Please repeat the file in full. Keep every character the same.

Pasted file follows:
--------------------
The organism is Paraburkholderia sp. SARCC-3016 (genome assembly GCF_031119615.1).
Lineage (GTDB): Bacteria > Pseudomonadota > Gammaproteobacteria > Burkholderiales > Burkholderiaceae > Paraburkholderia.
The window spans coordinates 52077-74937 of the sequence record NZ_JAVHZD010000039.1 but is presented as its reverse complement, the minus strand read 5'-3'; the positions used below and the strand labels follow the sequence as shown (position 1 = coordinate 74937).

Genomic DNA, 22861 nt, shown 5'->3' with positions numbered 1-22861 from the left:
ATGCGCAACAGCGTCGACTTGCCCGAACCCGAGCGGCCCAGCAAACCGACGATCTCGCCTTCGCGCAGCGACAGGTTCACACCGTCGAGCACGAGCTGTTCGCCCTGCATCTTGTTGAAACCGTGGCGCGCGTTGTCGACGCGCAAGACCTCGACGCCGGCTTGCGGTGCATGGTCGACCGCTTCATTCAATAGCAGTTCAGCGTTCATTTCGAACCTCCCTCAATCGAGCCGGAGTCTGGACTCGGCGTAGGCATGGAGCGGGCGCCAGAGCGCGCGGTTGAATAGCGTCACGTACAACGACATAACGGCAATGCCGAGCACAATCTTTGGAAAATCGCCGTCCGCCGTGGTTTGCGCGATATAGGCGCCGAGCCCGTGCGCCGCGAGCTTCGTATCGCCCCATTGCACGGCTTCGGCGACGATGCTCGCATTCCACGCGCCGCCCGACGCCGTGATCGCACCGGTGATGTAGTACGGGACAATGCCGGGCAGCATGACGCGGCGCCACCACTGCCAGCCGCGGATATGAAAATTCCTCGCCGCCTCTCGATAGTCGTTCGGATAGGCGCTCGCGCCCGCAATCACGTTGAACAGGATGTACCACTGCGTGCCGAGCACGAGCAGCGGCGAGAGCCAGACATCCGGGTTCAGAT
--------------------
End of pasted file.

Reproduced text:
The organism is Paraburkholderia sp. SARCC-3016 (genome assembly GCF_031119615.1).
Lineage (GTDB): Bacteria > Pseudomonadota > Gammaproteobacteria > Burkholderiales > Burkholderiaceae > Paraburkholderia.
The window spans coordinates 52077-74937 of the sequence record NZ_JAVHZD010000039.1 but is presented as its reverse complement, the minus strand read 5'-3'; the positions used below and the strand labels follow the sequence as shown (position 1 = coordinate 74937).

Genomic DNA, 22861 nt, shown 5'->3' with positions numbered 1-22861 from the left:
ATGCGCAACAGCGTCGACTTGCCCGAACCCGAGCGGCCCAGCAAACCGACGATCTCGCCTTCGCGCAGCGACAGGTTCACACCGTCGAGCACGAGCTGTTCGCCCTGCATCTTGTTGAAACCGTGGCGCGCGTTGTCGACGCGCAAGACCTCGACGCCGGCTTGCGGTGCATGGTCGACCGCTTCATTCAATAGCAGTTCAGCGTTCATTTCGAACCTCCCTCAATCGAGCCGGAGTCTGGACTCGGCGTAGGCATGGAGCGGGCGCCAGAGCGCGCGGTTGAATAGCGTCACGTACAACGACATAACGGCAATGCCGAGCACAATCTTTGGAAAATCGCCGTCCGCCGTGGTTTGCGCGATATAGGCGCCGAGCCCGTGCGCCGCGAGCTTCGTATCGCCCCATTGCACGGCTTCGGCGACGATGCTCGCATTCCACGCGCCGCCCGACGCCGTGATCGCACCGGTGATGTAGTACGGGACAATGCCGGGCAGCATGACGCGGCGCCACCACTGCCAGCCGCGGATATGAAAATTCCTCGCCGCCTCTCGATAGTCGTTCGGATAGGCGCTCGCGCCCGCAATCACGTTGAACAGGATGTACCACTGCGTGCCGAGCACGAGCAGCGGCGAGAGCCAGACATCCGGGTTCAGAT